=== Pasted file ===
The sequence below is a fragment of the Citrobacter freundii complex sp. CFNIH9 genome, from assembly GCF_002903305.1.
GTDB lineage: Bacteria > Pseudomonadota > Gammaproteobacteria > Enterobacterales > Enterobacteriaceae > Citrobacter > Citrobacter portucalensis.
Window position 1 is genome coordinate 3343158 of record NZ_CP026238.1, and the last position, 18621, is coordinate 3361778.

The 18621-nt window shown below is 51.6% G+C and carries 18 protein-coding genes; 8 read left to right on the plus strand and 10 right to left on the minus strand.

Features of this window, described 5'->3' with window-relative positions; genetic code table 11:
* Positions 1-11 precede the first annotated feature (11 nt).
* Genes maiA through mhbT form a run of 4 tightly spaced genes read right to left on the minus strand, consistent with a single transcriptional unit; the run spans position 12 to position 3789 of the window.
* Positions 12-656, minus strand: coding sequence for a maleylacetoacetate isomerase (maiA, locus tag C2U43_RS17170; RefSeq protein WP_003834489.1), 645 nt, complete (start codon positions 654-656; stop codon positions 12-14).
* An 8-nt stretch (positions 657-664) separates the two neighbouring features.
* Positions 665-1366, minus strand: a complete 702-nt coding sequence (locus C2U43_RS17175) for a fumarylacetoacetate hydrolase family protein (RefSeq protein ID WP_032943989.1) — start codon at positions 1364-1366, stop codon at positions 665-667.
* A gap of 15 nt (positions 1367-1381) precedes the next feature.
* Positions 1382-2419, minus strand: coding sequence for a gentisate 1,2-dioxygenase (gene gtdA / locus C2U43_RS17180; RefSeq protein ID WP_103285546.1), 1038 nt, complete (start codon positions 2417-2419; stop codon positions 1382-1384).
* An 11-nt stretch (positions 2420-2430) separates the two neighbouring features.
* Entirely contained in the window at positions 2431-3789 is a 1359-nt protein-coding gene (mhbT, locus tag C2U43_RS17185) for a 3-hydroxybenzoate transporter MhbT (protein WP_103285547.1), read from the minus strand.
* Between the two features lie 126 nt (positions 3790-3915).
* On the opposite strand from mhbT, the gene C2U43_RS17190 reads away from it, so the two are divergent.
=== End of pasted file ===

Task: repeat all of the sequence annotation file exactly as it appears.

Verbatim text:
The sequence below is a fragment of the Citrobacter freundii complex sp. CFNIH9 genome, from assembly GCF_002903305.1.
GTDB lineage: Bacteria > Pseudomonadota > Gammaproteobacteria > Enterobacterales > Enterobacteriaceae > Citrobacter > Citrobacter portucalensis.
Window position 1 is genome coordinate 3343158 of record NZ_CP026238.1, and the last position, 18621, is coordinate 3361778.

The 18621-nt window shown below is 51.6% G+C and carries 18 protein-coding genes; 8 read left to right on the plus strand and 10 right to left on the minus strand.

Features of this window, described 5'->3' with window-relative positions; genetic code table 11:
* Positions 1-11 precede the first annotated feature (11 nt).
* Genes maiA through mhbT form a run of 4 tightly spaced genes read right to left on the minus strand, consistent with a single transcriptional unit; the run spans position 12 to position 3789 of the window.
* Positions 12-656, minus strand: coding sequence for a maleylacetoacetate isomerase (maiA, locus tag C2U43_RS17170; RefSeq protein WP_003834489.1), 645 nt, complete (start codon positions 654-656; stop codon positions 12-14).
* An 8-nt stretch (positions 657-664) separates the two neighbouring features.
* Positions 665-1366, minus strand: a complete 702-nt coding sequence (locus C2U43_RS17175) for a fumarylacetoacetate hydrolase family protein (RefSeq protein ID WP_032943989.1) — start codon at positions 1364-1366, stop codon at positions 665-667.
* A gap of 15 nt (positions 1367-1381) precedes the next feature.
* Positions 1382-2419, minus strand: coding sequence for a gentisate 1,2-dioxygenase (gene gtdA / locus C2U43_RS17180; RefSeq protein ID WP_103285546.1), 1038 nt, complete (start codon positions 2417-2419; stop codon positions 1382-1384).
* An 11-nt stretch (positions 2420-2430) separates the two neighbouring features.
* Entirely contained in the window at positions 2431-3789 is a 1359-nt protein-coding gene (mhbT, locus tag C2U43_RS17185) for a 3-hydroxybenzoate transporter MhbT (protein WP_103285547.1), read from the minus strand.
* Between the two features lie 126 nt (positions 3790-3915).
* On the opposite strand from mhbT, the gene C2U43_RS17190 reads away from it, so the two are divergent.